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Image of Ofo bicycles in Singapore. From Reuters / Edgar Stu
Image of Ofo bicycles in Singapore. From Reuters / Edgar Stu

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Shaky Ofo owes vendors money in Singapore

Ofo’s Singapore office owes up to S$700,000 to its vendors, and it is looking unlikely that the bike sharing company will pay up.

The Singapore office of Ofo at AXA Tower along Shenton Way was found vacated according to a report by TODAY.

Vendors have complained that they could not get hold of Ofo.

At least two companies have sent letters of demand to get back money owed for logistics services. The two vendors in Singapore have not been paid for their services for at least three months, with the unpaid sums totalling more than S$700,000.

They said Ofo is not picking up their calls and also not replying to their emails.

Former and current Ofo employees told TODAY that the firm owes them thousands of dollars in claims for transport, mobile phone, warehouse tools and team-building meals, among others. Central Provident Fund (CPF) payments by Ofo to employees have also been late on at least three occasions over the past year.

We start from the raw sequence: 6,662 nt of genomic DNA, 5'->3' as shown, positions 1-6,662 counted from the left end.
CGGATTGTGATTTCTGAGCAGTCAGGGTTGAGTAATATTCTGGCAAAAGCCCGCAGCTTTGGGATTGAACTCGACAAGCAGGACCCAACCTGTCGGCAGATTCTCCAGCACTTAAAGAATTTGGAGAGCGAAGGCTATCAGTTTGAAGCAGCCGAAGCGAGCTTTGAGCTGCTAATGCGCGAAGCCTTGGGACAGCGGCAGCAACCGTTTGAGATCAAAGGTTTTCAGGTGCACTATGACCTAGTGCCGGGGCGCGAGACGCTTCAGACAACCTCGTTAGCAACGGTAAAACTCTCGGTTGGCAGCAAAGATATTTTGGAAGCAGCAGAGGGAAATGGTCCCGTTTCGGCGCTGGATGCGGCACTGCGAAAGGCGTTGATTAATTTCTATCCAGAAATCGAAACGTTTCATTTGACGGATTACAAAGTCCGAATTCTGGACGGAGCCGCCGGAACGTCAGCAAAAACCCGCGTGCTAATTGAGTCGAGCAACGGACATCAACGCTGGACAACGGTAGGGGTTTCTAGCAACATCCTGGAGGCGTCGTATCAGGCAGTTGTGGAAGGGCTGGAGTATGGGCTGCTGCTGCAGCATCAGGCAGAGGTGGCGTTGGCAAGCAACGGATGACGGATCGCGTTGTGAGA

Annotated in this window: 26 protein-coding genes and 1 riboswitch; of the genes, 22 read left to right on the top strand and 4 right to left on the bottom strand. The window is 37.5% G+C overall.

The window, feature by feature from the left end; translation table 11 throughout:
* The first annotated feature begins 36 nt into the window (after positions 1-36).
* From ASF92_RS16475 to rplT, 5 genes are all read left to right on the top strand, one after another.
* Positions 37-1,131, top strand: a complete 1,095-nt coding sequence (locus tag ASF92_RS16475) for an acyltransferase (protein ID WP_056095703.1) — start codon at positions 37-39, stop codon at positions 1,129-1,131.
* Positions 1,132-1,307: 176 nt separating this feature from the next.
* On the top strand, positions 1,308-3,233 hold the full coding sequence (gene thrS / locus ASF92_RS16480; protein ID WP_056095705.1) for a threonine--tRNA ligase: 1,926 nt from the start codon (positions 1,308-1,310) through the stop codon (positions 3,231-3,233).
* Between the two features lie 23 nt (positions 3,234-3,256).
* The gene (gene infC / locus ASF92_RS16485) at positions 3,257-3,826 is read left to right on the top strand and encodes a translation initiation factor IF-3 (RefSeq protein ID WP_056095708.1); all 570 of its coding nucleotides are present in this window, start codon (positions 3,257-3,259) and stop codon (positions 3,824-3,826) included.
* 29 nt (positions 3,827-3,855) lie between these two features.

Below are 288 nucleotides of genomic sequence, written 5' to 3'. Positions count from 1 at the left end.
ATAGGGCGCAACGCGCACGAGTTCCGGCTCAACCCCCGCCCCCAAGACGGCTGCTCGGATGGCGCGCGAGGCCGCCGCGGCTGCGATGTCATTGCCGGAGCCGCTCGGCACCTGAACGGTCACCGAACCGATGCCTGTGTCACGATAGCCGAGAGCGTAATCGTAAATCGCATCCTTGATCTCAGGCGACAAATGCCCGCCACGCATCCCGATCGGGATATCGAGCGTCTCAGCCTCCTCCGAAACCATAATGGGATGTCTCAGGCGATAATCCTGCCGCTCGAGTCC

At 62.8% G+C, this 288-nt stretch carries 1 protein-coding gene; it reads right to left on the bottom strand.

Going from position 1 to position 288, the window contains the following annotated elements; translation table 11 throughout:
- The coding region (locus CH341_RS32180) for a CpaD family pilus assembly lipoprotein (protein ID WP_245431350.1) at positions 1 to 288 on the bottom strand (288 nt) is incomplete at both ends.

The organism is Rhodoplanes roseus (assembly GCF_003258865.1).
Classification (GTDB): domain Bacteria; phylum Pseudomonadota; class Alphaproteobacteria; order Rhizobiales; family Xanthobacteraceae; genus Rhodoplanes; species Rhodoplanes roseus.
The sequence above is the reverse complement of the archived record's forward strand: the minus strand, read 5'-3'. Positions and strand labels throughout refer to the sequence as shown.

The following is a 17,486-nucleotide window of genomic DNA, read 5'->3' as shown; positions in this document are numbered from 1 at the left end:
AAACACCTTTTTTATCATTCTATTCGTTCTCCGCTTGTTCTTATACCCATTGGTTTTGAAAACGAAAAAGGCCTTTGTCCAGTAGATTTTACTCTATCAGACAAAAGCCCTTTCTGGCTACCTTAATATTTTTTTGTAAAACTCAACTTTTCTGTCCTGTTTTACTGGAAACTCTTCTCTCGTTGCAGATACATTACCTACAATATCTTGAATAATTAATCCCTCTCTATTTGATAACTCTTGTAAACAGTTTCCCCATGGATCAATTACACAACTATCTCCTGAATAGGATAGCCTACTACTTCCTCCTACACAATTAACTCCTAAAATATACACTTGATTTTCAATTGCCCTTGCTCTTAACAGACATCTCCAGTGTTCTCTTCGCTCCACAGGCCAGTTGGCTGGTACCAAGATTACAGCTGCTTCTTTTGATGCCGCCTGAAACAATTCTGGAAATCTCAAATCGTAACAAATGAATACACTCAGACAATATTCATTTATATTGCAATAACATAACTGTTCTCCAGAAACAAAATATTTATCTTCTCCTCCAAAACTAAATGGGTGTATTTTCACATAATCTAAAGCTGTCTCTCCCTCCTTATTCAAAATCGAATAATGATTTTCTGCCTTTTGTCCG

Ofo Singapore’s staff strength has shrunk from more than 100 a year ago to about 15.

The situation for Ofo in China is no better as the company seems to be running out of cash. And goodwill from its customers.

The company’s users have turned up at Ofo’s offices in Beijing to demand the return of deposits paid upfront to use the service. Over 12 million people have so far requested repayment online.

In a letter to employees last week, Ofo CEO Dai Wei said the company was struggling to resolve a cash shortage, in part because of user refunds as well as payments to suppliers. He said the firm was battling on amid "pain and hopelessness".

In early December a local court in Beijing put Dai, the company’s chief executive, on a blacklist for failing to repay his debts. The ruling said he must refrain from incurring excessive business expenses, including playing golf, flying business class, or staying in luxury hotels.

At its peak, Ofo had bike fleets in more than 20 countries, from France to Australia and the United States. But it has since found itself facing a number of obstacles in the countries it operates in, from traffic regulations to vandalism, as well as increasing costs.

The once rapid growth in the industry has cooled down, with the number of bike-sharing users in the country forecast to grow only 14.6% in 2018, a steep drop from 600% growth last year, according to market research firm iiMedia. Slower growth has further intensified competition, with dozens of players now reduced down to three main ones – Mobike and Ofo, and Shanghai-based Hellobike – but none have turned a profit yet.

Although Ofo’s misery and financial situation would not be apparent to most people and companies, a check on a database of companies such as will enable users to see incidents of late payments or unpaid invoices.

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